Wow addiction

On 21 August, an American 'addict' to the game became the first user to enter a rehabilitation centre, which opened in Seattle in July. ‘Internet addiction’ has been a global phenomenon since 1983, according to TIME magazine. In 2003, one million were said to have internet addiction disorder (IAD), according to Deutsche Welle, who were reporting on a summer camp in the seaside town of Boltenhagen, northern Germany. WoW's success has made the subject an issue: to have such a term levelled at any video game seems absurd when you compare it to the damage done by alcoholism or hard drugs. Frankly if you have a deadline to meet or an obligation to someone you do it; WoW takes a back seat. There will always be isolated cases, but in the main the saying 'out of sight out of mind' really does apply. Add to that the fact that the only centre which exists in Europe - The Smith & Jones Centre, which opened its doors in Amsterdam in 2006 - uses the term' compulsive video gaming' as opposed to 'addictive'.

In 2003, one million were said to have internet addiction disorder

Two things of note; firstly people play Warcraft because of its sheer enjoyment factor. Real life, for the vast majority, is inherently dull whether they are stuck in a job they don't like or at a school they regard as useless (hello chemistry, I'm talking to you). WoW is a better use of free time than television, where you wallow disconnected from reality doing nothing, or all those inane networks like twitter or the apps on facebook. Secondly, video games have developed a stigma whereby any extended amount of time spent playing is perceived as a problem. If I spent as much time binging on the violin or painting, no-one would bat an eyelid, even though they are equally as solitary activities.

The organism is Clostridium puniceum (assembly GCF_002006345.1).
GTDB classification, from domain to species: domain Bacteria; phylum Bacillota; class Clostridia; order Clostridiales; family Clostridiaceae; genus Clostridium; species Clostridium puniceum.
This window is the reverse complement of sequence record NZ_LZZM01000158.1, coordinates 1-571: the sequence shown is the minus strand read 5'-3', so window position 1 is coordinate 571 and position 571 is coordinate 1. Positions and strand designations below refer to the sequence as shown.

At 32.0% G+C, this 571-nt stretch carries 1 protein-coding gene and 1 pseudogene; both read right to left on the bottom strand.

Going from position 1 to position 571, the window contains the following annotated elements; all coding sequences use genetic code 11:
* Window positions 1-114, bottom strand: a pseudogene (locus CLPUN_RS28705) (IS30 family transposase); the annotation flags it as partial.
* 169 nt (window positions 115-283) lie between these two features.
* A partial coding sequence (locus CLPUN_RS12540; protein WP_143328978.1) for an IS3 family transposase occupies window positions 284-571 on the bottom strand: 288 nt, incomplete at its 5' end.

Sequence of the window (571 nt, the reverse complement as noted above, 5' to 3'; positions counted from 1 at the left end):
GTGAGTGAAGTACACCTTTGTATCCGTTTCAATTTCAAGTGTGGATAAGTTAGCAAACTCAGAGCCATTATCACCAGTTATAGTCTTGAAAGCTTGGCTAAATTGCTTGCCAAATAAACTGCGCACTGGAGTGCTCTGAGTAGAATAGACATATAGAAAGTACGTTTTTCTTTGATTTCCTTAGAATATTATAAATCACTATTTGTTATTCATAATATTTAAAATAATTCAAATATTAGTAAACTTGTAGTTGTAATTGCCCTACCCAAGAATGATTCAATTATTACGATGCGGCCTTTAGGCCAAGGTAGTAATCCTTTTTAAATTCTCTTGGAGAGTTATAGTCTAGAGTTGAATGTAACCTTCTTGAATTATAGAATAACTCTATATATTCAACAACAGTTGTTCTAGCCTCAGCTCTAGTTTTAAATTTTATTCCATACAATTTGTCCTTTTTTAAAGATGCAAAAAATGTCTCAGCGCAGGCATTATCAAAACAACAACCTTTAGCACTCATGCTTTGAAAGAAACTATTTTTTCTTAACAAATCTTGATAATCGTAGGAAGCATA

Religion in the corner

WoW allows players to leave their real life selves be for a few hours and is a highly secular game with absolutely no political overtones at all. Even though there are churches and cathedrals in the game, the 'Light' is worshipped and there is no mention of God in any form. If someone does start preaching they are quickly shut down by fellow players: 'please don't bring religion into my hobby.' There are of course political messages from players imploring others to vote if there is an election in their country but in general, only the largest world events are given any time in-game. When London suffered its worst terrorist attack in July 2005, one player asked 'Is Blair Soulstoned?' - referring to a spell that instantly restores you to life if killed. Humorous comments and quick wit are the staple of WoW and a new lexicon has been created by gamers. It allowed me to meet so many people and have such a great time and it really is something those who haven't played will never know.

Check out Outside World of Warcraft Achievements, a site that the author made to get over WoW: 'stuff to do in real life away from the PC'

World of Warcraft: The Magazine will run in November 2009 for four issues in Europe, and is published simultaneously in English, French, German and Spanish